If you get queasy at a garter snake on your front porch, you wouldn’t have wanted to live 65 million years ago. Back then, snakes were a little bigger. One ancient snake, appropriately named Titanoboa, measured 48 feet long and weighed 2,500 pounds. The first fossils of Titanoboa cerrejonensiswere unearthed in a Colombian coal mine in 2004, and subsequent discoveries have been made and studied by Jason Head at the University of Toronto. Analysis of the jaw bones show that Titanoboa could crush its prey with a jaw force of 400 pounds per square inch. (Modern estimates of the bite of an anaconda top this, however, at 900 psi.) Titanoboa could open its jaw almost a full 180 degrees to envelop large prey, such as giant turtles or crocodiles; fossils of these prey species have been found alongside Titanoboa at excavation sites. Scientists believe Titanoboa, the longest snake ever to slither on this planet (mighty anaconda reaches only 30 feet long), must have lived in warm temperatures. Snakes, or any creature for that matter, can only grow to such lengths if they live in a relatively hot climate; it would require far too much energy to heat a body that large in a cold climate.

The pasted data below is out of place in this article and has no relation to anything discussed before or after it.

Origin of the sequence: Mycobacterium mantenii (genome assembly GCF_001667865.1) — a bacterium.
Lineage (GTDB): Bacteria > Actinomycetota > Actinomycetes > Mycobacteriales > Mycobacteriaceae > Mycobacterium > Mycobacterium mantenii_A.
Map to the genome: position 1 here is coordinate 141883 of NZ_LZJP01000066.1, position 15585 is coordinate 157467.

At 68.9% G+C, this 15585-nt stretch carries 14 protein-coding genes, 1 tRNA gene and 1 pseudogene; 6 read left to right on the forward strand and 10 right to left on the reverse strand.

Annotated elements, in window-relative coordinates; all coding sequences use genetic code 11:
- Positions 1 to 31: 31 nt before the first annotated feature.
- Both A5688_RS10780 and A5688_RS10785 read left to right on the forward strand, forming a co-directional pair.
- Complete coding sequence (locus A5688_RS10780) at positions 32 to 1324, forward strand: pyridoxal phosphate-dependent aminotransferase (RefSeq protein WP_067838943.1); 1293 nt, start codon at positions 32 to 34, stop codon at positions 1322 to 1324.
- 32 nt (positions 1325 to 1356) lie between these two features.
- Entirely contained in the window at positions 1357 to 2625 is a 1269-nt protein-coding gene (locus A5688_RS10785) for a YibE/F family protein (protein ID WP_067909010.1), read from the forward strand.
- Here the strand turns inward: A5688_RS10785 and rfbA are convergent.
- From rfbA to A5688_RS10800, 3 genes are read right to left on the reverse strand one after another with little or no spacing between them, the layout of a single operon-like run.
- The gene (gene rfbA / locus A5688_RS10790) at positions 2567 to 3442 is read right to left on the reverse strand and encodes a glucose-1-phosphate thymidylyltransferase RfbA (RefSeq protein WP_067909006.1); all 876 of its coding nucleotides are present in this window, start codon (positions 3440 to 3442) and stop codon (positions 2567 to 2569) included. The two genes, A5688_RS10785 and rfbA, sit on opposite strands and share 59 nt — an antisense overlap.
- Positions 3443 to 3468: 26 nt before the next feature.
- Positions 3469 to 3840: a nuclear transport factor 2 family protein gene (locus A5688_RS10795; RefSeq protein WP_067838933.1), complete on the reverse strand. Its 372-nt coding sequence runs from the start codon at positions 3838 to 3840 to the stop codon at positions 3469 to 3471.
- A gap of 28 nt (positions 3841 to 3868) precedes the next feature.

Now you too can meet Titanoboa. A life-size model of Titanoboa is on exhibit through January 2013 at the Smithsonian’s National Museum of Natural History. Or if you can’t travel to Washington, DC, you can wait for it to slither its way to your hometown when the exhibition goes on tour next year.
Read more at usatoday.com.
Watch the Smithsonian Channel video.
Find the original article in a February 2009 issue of the journal Nature.